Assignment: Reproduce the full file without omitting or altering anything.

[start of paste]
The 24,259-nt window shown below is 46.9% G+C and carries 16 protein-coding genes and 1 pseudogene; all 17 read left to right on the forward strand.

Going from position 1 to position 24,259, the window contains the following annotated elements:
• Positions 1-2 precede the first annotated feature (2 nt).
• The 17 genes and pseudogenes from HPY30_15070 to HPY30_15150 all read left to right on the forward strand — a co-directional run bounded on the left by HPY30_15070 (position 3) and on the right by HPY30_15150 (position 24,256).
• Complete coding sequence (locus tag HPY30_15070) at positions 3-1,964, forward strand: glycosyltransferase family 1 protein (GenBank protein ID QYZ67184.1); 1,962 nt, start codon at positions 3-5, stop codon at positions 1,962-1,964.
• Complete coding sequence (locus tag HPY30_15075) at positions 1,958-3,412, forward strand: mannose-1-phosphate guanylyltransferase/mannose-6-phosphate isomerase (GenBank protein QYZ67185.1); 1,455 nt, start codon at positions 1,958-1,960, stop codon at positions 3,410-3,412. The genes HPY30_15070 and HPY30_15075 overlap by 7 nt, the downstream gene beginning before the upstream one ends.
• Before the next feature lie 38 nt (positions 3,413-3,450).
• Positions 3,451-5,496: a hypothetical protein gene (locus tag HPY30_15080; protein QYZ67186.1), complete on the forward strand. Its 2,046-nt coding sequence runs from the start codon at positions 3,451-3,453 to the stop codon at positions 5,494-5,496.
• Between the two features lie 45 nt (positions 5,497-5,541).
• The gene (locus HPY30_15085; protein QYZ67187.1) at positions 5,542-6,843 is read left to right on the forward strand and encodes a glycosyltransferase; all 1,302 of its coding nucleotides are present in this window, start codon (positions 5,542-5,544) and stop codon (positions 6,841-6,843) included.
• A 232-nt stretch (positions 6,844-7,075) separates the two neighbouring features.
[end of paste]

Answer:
The 24,259-nt window shown below is 46.9% G+C and carries 16 protein-coding genes and 1 pseudogene; all 17 read left to right on the forward strand.

Going from position 1 to position 24,259, the window contains the following annotated elements:
• Positions 1-2 precede the first annotated feature (2 nt).
• The 17 genes and pseudogenes from HPY30_15070 to HPY30_15150 all read left to right on the forward strand — a co-directional run bounded on the left by HPY30_15070 (position 3) and on the right by HPY30_15150 (position 24,256).
• Complete coding sequence (locus tag HPY30_15070) at positions 3-1,964, forward strand: glycosyltransferase family 1 protein (GenBank protein ID QYZ67184.1); 1,962 nt, start codon at positions 3-5, stop codon at positions 1,962-1,964.
• Complete coding sequence (locus tag HPY30_15075) at positions 1,958-3,412, forward strand: mannose-1-phosphate guanylyltransferase/mannose-6-phosphate isomerase (GenBank protein QYZ67185.1); 1,455 nt, start codon at positions 1,958-1,960, stop codon at positions 3,410-3,412. The genes HPY30_15070 and HPY30_15075 overlap by 7 nt, the downstream gene beginning before the upstream one ends.
• Before the next feature lie 38 nt (positions 3,413-3,450).
• Positions 3,451-5,496: a hypothetical protein gene (locus tag HPY30_15080; protein QYZ67186.1), complete on the forward strand. Its 2,046-nt coding sequence runs from the start codon at positions 3,451-3,453 to the stop codon at positions 5,494-5,496.
• Between the two features lie 45 nt (positions 5,497-5,541).
• The gene (locus HPY30_15085; protein QYZ67187.1) at positions 5,542-6,843 is read left to right on the forward strand and encodes a glycosyltransferase; all 1,302 of its coding nucleotides are present in this window, start codon (positions 5,542-5,544) and stop codon (positions 6,841-6,843) included.
• A 232-nt stretch (positions 6,844-7,075) separates the two neighbouring features.